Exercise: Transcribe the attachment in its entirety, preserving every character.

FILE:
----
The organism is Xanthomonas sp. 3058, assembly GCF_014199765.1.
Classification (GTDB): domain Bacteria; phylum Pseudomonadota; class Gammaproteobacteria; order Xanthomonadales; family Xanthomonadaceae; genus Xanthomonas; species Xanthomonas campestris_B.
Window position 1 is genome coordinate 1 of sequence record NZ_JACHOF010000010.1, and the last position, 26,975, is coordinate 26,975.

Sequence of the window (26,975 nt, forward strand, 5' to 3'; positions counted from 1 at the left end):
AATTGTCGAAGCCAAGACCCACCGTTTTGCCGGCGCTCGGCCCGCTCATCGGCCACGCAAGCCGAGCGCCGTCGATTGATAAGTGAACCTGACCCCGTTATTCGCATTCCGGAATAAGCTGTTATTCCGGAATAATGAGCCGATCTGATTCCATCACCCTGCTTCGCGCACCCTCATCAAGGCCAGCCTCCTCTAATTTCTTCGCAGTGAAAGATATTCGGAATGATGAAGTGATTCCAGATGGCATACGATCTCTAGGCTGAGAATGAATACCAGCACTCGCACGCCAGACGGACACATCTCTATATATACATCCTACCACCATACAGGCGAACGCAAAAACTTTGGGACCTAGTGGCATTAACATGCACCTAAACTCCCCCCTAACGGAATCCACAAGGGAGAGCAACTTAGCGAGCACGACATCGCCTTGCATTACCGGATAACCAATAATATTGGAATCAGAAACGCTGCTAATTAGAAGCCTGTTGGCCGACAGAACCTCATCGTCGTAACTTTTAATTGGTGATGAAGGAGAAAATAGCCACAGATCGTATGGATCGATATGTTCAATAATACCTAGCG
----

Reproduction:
The organism is Xanthomonas sp. 3058, assembly GCF_014199765.1.
Classification (GTDB): domain Bacteria; phylum Pseudomonadota; class Gammaproteobacteria; order Xanthomonadales; family Xanthomonadaceae; genus Xanthomonas; species Xanthomonas campestris_B.
Window position 1 is genome coordinate 1 of sequence record NZ_JACHOF010000010.1, and the last position, 26,975, is coordinate 26,975.

Sequence of the window (26,975 nt, forward strand, 5' to 3'; positions counted from 1 at the left end):
AATTGTCGAAGCCAAGACCCACCGTTTTGCCGGCGCTCGGCCCGCTCATCGGCCACGCAAGCCGAGCGCCGTCGATTGATAAGTGAACCTGACCCCGTTATTCGCATTCCGGAATAAGCTGTTATTCCGGAATAATGAGCCGATCTGATTCCATCACCCTGCTTCGCGCACCCTCATCAAGGCCAGCCTCCTCTAATTTCTTCGCAGTGAAAGATATTCGGAATGATGAAGTGATTCCAGATGGCATACGATCTCTAGGCTGAGAATGAATACCAGCACTCGCACGCCAGACGGACACATCTCTATATATACATCCTACCACCATACAGGCGAACGCAAAAACTTTGGGACCTAGTGGCATTAACATGCACCTAAACTCCCCCCTAACGGAATCCACAAGGGAGAGCAACTTAGCGAGCACGACATCGCCTTGCATTACCGGATAACCAATAATATTGGAATCAGAAACGCTGCTAATTAGAAGCCTGTTGGCCGACAGAACCTCATCGTCGTAACTTTTAATTGGTGATGAAGGAGAAAATAGCCACAGATCGTATGGATCGATATGTTCAATAATACCTAGCG